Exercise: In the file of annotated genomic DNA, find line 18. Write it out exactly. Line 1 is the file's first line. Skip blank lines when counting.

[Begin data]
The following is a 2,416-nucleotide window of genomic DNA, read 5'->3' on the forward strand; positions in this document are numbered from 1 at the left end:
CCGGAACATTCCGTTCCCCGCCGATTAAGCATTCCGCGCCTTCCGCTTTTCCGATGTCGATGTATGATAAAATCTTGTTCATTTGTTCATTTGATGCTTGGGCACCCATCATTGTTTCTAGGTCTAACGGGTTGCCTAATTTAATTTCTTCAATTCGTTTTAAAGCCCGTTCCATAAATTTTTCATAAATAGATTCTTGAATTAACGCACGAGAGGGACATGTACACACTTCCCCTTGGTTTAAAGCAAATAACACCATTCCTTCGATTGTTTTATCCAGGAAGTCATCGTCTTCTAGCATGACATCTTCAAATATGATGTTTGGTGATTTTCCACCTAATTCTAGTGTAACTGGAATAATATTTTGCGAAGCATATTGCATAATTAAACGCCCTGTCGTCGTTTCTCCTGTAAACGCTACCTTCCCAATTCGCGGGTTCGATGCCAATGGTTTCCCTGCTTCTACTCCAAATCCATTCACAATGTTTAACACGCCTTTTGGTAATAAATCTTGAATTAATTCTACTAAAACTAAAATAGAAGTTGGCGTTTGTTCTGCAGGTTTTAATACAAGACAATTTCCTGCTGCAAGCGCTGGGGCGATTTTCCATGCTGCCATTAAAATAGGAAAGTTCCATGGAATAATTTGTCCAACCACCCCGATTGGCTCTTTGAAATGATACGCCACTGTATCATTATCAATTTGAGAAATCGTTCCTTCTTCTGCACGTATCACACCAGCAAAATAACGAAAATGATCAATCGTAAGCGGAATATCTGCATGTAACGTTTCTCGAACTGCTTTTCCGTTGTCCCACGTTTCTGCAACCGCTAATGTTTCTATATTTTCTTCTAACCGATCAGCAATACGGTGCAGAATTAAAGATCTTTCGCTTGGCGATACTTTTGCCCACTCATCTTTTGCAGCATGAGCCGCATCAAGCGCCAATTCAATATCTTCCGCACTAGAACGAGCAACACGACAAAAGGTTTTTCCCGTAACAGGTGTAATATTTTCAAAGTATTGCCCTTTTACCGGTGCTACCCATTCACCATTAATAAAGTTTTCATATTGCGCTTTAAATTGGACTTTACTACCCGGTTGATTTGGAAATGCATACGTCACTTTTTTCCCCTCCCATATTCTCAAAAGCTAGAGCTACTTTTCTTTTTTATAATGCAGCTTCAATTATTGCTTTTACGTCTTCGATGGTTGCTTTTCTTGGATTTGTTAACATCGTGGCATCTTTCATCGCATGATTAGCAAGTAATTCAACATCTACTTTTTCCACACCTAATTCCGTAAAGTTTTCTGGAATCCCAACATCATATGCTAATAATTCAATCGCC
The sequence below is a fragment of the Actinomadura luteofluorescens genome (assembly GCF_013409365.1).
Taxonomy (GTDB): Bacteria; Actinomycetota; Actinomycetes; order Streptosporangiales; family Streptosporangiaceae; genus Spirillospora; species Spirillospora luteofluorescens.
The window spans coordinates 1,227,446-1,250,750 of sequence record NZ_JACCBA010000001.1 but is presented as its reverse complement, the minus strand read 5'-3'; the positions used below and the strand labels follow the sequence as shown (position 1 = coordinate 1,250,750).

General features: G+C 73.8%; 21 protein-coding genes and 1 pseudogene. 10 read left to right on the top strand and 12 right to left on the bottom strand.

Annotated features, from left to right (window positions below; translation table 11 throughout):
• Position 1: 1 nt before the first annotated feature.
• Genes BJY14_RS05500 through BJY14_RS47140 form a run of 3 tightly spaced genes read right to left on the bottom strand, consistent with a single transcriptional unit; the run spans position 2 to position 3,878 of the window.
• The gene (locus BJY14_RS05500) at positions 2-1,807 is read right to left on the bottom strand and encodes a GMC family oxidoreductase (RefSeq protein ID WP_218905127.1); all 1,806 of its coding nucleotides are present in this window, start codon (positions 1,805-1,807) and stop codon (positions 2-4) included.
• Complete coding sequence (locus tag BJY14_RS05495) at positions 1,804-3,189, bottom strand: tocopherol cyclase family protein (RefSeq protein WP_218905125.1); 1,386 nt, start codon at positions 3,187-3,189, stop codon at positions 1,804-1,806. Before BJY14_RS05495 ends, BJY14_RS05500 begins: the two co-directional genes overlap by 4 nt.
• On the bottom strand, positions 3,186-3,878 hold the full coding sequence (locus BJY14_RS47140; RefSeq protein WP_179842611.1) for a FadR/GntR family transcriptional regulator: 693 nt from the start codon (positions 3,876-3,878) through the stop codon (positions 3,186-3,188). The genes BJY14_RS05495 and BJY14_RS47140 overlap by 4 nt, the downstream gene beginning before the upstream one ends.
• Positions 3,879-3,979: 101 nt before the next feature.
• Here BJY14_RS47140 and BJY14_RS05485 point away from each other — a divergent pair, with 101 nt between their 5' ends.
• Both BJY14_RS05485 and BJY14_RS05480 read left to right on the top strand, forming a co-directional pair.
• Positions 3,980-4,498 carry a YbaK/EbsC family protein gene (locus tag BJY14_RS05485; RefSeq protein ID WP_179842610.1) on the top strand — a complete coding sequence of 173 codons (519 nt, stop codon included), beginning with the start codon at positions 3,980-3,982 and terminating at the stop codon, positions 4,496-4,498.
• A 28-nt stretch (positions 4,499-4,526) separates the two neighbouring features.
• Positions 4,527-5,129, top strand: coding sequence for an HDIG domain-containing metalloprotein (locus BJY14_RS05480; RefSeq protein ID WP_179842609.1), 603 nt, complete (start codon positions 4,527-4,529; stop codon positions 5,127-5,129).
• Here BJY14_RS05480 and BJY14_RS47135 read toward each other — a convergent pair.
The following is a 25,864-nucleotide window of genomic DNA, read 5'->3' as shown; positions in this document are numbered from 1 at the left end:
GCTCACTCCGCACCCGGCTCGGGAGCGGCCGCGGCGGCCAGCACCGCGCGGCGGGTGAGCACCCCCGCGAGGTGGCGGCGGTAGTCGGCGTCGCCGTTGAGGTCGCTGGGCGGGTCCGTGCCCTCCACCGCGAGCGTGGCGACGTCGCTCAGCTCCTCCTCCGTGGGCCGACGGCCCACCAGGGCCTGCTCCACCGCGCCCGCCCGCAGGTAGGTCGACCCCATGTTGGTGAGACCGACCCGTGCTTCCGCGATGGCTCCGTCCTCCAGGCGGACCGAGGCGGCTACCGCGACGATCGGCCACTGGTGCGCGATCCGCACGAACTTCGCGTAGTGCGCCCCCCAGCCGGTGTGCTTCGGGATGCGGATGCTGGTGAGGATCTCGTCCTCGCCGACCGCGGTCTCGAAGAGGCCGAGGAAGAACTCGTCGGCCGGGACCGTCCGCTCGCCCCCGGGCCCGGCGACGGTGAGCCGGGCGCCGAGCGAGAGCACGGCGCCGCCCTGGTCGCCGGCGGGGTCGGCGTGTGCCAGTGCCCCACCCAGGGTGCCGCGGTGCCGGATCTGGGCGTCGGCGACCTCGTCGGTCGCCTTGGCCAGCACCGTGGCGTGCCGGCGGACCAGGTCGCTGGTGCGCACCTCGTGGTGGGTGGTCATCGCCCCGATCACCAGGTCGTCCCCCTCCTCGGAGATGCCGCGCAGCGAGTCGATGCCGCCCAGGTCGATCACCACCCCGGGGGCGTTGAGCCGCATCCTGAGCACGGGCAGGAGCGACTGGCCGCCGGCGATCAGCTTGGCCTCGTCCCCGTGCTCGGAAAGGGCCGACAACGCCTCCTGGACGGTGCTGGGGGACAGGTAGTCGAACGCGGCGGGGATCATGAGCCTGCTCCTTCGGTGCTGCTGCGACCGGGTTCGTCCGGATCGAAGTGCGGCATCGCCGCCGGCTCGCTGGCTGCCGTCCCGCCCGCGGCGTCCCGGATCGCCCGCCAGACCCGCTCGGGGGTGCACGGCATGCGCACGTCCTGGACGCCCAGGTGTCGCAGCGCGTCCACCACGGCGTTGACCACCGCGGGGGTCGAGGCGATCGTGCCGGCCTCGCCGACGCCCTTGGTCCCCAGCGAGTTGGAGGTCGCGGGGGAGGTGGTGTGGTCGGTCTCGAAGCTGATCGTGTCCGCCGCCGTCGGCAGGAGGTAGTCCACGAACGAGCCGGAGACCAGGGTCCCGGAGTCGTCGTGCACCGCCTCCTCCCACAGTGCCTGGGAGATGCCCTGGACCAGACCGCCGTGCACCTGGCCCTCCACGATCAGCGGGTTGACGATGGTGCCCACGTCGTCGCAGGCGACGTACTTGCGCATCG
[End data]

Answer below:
• Positions 4,527-5,129, top strand: coding sequence for an HDIG domain-containing metalloprotein (locus BJY14_RS05480; RefSeq protein ID WP_179842609.1), 603 nt, complete (start codon positions 4,527-4,529; stop codon positions 5,127-5,129).